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Comparing Modes of Instruction: The Relative Efficacy of On-Line and In-Person Teaching for Student Learning

Published online by Cambridge University Press:  28 March 2008

Kathleen Dolan
University of Wisconsin Milwaukee


For many faculty members, the move by universities toward greater reliance on online and hybrid courses raises questions of course content and quality. Many faculty, socialized to deliver information to students in a manner described as “chalk and talk,” wonder whether moving courses out into the online environment somehow compromises the education students receive. In fact, there is a small but growing body of information in political science and other cognate disciplines that addresses these questions and offers evidence that online courses, while different from more traditional face-to-face classes, can offer rich learning opportunities in their own right. This article seeks to contribute to that body of knowledge by reporting the results of a quasi-experiment comparing student success and satisfaction in online and face-to-face courses.The author gratefully acknowledges the support of the UWM Center for Instructional and Professional Development and the assistance of Anthony Ciccone, Connie Schroeder, and the anonymous reviewers.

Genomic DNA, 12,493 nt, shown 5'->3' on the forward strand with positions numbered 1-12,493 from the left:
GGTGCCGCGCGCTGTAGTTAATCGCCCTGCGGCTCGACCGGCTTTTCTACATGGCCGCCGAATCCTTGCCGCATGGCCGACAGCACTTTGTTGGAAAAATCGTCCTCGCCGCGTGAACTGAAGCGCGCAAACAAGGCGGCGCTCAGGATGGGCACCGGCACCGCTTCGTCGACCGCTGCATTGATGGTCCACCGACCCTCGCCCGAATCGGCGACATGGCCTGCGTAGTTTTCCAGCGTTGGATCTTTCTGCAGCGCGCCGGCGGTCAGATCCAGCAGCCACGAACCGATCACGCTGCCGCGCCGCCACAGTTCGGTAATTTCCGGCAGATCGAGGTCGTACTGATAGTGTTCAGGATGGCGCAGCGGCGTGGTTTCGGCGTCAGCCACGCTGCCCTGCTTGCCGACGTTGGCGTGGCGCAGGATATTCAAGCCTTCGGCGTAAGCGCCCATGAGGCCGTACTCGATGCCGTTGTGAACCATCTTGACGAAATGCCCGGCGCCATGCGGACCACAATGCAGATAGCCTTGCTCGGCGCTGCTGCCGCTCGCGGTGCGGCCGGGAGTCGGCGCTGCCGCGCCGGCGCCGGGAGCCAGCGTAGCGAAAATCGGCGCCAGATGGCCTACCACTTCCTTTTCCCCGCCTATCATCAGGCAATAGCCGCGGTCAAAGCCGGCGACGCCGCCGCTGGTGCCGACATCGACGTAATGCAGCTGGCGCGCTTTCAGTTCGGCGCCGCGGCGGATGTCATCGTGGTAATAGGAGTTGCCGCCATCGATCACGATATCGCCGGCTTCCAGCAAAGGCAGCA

© 2008 The American Political Science Association

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